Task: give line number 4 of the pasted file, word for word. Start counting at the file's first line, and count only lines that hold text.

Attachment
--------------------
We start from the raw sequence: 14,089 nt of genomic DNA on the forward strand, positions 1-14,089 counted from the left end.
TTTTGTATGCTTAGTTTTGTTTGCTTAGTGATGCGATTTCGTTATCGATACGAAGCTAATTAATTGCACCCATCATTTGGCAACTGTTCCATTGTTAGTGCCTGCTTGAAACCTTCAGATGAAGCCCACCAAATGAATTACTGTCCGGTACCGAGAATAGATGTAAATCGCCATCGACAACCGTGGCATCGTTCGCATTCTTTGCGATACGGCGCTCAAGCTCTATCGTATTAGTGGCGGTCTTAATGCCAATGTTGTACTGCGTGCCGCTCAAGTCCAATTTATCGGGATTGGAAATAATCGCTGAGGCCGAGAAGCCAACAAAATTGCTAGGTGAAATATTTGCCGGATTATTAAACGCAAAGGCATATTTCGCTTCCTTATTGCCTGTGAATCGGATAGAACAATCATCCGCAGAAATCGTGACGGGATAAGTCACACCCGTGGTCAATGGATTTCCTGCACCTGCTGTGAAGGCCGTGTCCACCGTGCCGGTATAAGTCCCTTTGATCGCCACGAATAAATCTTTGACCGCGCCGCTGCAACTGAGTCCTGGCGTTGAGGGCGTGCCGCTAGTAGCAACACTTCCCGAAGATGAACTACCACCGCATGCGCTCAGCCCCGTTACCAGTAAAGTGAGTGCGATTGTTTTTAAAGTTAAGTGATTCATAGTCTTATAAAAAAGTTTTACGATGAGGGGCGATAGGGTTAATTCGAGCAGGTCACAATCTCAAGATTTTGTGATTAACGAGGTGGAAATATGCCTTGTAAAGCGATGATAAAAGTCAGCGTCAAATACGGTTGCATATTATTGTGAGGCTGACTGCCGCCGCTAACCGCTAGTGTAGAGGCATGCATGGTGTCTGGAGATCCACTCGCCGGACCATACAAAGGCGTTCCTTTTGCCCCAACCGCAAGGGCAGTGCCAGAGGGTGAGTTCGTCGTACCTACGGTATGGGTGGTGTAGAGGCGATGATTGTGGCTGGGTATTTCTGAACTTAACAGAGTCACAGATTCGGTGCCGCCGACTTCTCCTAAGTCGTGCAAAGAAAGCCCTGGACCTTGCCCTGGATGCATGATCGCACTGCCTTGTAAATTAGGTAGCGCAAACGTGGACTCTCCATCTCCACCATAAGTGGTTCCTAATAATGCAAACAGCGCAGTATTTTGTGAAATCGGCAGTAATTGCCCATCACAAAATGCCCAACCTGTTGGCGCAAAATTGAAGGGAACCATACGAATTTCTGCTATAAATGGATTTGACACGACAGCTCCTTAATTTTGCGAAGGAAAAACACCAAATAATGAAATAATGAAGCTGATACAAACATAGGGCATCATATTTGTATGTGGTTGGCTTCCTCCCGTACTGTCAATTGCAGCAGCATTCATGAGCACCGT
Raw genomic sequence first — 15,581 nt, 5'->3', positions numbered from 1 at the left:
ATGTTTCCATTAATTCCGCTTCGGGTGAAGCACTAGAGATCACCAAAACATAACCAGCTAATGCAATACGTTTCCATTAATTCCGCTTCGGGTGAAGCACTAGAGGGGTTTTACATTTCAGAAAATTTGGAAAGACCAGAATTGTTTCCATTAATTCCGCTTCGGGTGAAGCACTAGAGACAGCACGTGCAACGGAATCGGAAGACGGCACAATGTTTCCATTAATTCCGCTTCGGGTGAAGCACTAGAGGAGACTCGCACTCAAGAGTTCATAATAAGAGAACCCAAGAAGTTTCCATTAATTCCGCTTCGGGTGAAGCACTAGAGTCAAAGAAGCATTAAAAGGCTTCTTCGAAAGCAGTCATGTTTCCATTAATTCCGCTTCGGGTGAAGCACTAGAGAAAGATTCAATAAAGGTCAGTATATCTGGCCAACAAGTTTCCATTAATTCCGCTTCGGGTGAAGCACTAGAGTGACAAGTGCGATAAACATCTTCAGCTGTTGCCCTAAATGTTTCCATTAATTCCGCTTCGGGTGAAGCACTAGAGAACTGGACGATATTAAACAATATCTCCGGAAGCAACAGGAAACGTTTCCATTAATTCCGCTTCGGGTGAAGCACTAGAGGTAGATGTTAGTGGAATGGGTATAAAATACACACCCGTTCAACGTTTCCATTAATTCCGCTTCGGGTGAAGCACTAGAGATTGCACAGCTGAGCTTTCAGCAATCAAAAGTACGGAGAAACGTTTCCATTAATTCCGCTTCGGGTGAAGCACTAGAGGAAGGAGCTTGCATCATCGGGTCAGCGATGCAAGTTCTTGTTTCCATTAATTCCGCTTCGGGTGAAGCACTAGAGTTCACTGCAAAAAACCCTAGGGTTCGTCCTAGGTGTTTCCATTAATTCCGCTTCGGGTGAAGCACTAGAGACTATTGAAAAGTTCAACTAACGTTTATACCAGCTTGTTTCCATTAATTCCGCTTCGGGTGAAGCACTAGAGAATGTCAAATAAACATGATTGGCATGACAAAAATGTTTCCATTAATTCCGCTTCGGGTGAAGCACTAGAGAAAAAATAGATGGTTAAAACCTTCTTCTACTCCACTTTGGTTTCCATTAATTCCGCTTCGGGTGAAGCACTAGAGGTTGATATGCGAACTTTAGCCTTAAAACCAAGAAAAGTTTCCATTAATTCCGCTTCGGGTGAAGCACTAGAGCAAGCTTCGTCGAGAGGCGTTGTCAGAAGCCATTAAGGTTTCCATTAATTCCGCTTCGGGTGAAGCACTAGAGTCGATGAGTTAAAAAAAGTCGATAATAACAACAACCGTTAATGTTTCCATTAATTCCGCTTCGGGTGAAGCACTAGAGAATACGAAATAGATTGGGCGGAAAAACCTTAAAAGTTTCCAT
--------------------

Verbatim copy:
ATGTTTCCATTAATTCCGCTTCGGGTGAAGCACTAGAGATCACCAAAACATAACCAGCTAATGCAATACGTTTCCATTAATTCCGCTTCGGGTGAAGCACTAGAGGGGTTTTACATTTCAGAAAATTTGGAAAGACCAGAATTGTTTCCATTAATTCCGCTTCGGGTGAAGCACTAGAGACAGCACGTGCAACGGAATCGGAAGACGGCACAATGTTTCCATTAATTCCGCTTCGGGTGAAGCACTAGAGGAGACTCGCACTCAAGAGTTCATAATAAGAGAACCCAAGAAGTTTCCATTAATTCCGCTTCGGGTGAAGCACTAGAGTCAAAGAAGCATTAAAAGGCTTCTTCGAAAGCAGTCATGTTTCCATTAATTCCGCTTCGGGTGAAGCACTAGAGAAAGATTCAATAAAGGTCAGTATATCTGGCCAACAAGTTTCCATTAATTCCGCTTCGGGTGAAGCACTAGAGTGACAAGTGCGATAAACATCTTCAGCTGTTGCCCTAAATGTTTCCATTAATTCCGCTTCGGGTGAAGCACTAGAGAACTGGACGATATTAAACAATATCTCCGGAAGCAACAGGAAACGTTTCCATTAATTCCGCTTCGGGTGAAGCACTAGAGGTAGATGTTAGTGGAATGGGTATAAAATACACACCCGTTCAACGTTTCCATTAATTCCGCTTCGGGTGAAGCACTAGAGATTGCACAGCTGAGCTTTCAGCAATCAAAAGTACGGAGAAACGTTTCCATTAATTCCGCTTCGGGTGAAGCACTAGAGGAAGGAGCTTGCATCATCGGGTCAGCGATGCAAGTTCTTGTTTCCATTAATTCCGCTTCGGGTGAAGCACTAGAGTTCACTGCAAAAAACCCTAGGGTTCGTCCTAGGTGTTTCCATTAATTCCGCTTCGGGTGAAGCACTAGAGACTATTGAAAAGTTCAACTAACGTTTATACCAGCTTGTTTCCATTAATTCCGCTTCGGGTGAAGCACTAGAGAATGTCAAATAAACATGATTGGCATGACAAAAATGTTTCCATTAATTCCGCTTCGGGTGAAGCACTAGAGAAAAAATAGATGGTTAAAACCTTCTTCTACTCCACTTTGGTTTCCATTAATTCCGCTTCGGGTGAAGCACTAGAGGTTGATATGCGAACTTTAGCCTTAAAACCAAGAAAAGTTTCCATTAATTCCGCTTCGGGTGAAGCACTAGAGCAAGCTTCGTCGAGAGGCGTTGTCAGAAGCCATTAAGGTTTCCATTAATTCCGCTTCGGGTGAAGCACTAGAGTCGATGAGTTAAAAAAAGTCGATAATAACAACAACCGTTAATGTTTCCATTAATTCCGCTTCGGGTGAAGCACTAGAGAATACGAAATAGATTGGGCGGAAAAACCTTAAAAGTTTCCAT